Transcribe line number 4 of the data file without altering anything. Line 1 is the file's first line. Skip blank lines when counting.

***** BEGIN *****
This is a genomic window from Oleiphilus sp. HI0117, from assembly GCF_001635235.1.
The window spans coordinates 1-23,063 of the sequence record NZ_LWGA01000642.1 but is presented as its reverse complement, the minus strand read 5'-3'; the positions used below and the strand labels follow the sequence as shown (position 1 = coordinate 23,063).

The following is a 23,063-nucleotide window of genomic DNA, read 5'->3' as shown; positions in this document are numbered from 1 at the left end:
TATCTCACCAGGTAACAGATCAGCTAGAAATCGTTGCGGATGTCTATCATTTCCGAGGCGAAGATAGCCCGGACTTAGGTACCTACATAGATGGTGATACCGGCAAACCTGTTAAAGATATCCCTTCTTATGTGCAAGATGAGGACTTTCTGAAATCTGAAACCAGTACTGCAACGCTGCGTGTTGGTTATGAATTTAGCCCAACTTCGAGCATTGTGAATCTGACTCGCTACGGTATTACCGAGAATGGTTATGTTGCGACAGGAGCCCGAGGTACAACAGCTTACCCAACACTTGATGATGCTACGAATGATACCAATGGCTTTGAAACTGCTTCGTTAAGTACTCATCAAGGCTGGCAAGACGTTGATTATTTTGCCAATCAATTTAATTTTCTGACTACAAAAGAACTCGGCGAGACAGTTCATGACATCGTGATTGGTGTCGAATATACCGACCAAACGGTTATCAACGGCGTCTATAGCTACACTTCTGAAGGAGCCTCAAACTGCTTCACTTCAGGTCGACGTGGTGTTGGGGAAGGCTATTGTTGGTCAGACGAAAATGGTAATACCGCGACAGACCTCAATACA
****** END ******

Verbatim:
TATCTCACCAGGTAACAGATCAGCTAGAAATCGTTGCGGATGTCTATCATTTCCGAGGCGAAGATAGCCCGGACTTAGGTACCTACATAGATGGTGATACCGGCAAACCTGTTAAAGATATCCCTTCTTATGTGCAAGATGAGGACTTTCTGAAATCTGAAACCAGTACTGCAACGCTGCGTGTTGGTTATGAATTTAGCCCAACTTCGAGCATTGTGAATCTGACTCGCTACGGTATTACCGAGAATGGTTATGTTGCGACAGGAGCCCGAGGTACAACAGCTTACCCAACACTTGATGATGCTACGAATGATACCAATGGCTTTGAAACTGCTTCGTTAAGTACTCATCAAGGCTGGCAAGACGTTGATTATTTTGCCAATCAATTTAATTTTCTGACTACAAAAGAACTCGGCGAGACAGTTCATGACATCGTGATTGGTGTCGAATATACCGACCAAACGGTTATCAACGGCGTCTATAGCTACACTTCTGAAGGAGCCTCAAACTGCTTCACTTCAGGTCGACGTGGTGTTGGGGAAGGCTATTGTTGGTCAGACGAAAATGGTAATACCGCGACAGACCTCAATACA